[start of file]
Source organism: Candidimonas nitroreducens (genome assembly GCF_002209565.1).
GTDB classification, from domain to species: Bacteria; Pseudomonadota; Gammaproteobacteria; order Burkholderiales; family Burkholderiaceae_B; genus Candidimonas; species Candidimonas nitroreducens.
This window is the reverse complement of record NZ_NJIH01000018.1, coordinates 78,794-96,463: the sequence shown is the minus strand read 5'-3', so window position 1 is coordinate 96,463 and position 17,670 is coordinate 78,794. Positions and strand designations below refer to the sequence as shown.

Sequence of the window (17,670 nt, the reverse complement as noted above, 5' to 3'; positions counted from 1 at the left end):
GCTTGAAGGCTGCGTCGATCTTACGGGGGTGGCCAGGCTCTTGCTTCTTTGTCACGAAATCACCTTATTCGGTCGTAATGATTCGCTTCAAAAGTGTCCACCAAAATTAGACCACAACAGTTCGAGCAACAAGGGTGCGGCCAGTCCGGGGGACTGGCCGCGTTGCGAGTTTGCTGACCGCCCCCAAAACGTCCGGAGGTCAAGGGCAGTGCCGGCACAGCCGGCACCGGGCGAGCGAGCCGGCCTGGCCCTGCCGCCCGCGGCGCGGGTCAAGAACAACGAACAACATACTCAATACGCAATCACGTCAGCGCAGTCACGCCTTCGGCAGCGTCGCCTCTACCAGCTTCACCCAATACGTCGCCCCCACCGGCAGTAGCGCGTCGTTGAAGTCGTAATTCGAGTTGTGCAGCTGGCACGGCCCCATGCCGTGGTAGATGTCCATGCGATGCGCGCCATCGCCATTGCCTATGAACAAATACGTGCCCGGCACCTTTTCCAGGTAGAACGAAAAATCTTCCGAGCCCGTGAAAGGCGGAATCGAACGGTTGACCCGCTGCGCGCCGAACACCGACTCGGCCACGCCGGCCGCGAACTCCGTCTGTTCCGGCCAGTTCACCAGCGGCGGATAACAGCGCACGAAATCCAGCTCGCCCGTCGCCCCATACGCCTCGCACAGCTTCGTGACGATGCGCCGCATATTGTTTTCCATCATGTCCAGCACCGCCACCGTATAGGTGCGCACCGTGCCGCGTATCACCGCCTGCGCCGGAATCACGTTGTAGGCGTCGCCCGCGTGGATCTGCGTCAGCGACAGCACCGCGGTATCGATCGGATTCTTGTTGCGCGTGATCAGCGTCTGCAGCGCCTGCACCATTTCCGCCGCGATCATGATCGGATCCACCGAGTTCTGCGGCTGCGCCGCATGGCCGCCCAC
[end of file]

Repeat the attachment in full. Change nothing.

Source organism: Candidimonas nitroreducens (genome assembly GCF_002209565.1).
GTDB classification, from domain to species: Bacteria; Pseudomonadota; Gammaproteobacteria; order Burkholderiales; family Burkholderiaceae_B; genus Candidimonas; species Candidimonas nitroreducens.
This window is the reverse complement of record NZ_NJIH01000018.1, coordinates 78,794-96,463: the sequence shown is the minus strand read 5'-3', so window position 1 is coordinate 96,463 and position 17,670 is coordinate 78,794. Positions and strand designations below refer to the sequence as shown.

Sequence of the window (17,670 nt, the reverse complement as noted above, 5' to 3'; positions counted from 1 at the left end):
GCTTGAAGGCTGCGTCGATCTTACGGGGGTGGCCAGGCTCTTGCTTCTTTGTCACGAAATCACCTTATTCGGTCGTAATGATTCGCTTCAAAAGTGTCCACCAAAATTAGACCACAACAGTTCGAGCAACAAGGGTGCGGCCAGTCCGGGGGACTGGCCGCGTTGCGAGTTTGCTGACCGCCCCCAAAACGTCCGGAGGTCAAGGGCAGTGCCGGCACAGCCGGCACCGGGCGAGCGAGCCGGCCTGGCCCTGCCGCCCGCGGCGCGGGTCAAGAACAACGAACAACATACTCAATACGCAATCACGTCAGCGCAGTCACGCCTTCGGCAGCGTCGCCTCTACCAGCTTCACCCAATACGTCGCCCCCACCGGCAGTAGCGCGTCGTTGAAGTCGTAATTCGAGTTGTGCAGCTGGCACGGCCCCATGCCGTGGTAGATGTCCATGCGATGCGCGCCATCGCCATTGCCTATGAACAAATACGTGCCCGGCACCTTTTCCAGGTAGAACGAAAAATCTTCCGAGCCCGTGAAAGGCGGAATCGAACGGTTGACCCGCTGCGCGCCGAACACCGACTCGGCCACGCCGGCCGCGAACTCCGTCTGTTCCGGCCAGTTCACCAGCGGCGGATAACAGCGCACGAAATCCAGCTCGCCCGTCGCCCCATACGCCTCGCACAGCTTCGTGACGATGCGCCGCATATTGTTTTCCATCATGTCCAGCACCGCCACCGTATAGGTGCGCACCGTGCCGCGTATCACCGCCTGCGCCGGAATCACGTTGTAGGCGTCGCCCGCGTGGATCTGCGTCAGCGACAGCACCGCGGTATCGATCGGATTCTTGTTGCGCGTGATCAGCGTCTGCAGCGCCTGCACCATTTCCGCCGCGATCATGATCGGATCCACCGAGTTCTGCGGCTGCGCCGCATGGCCGCCCAC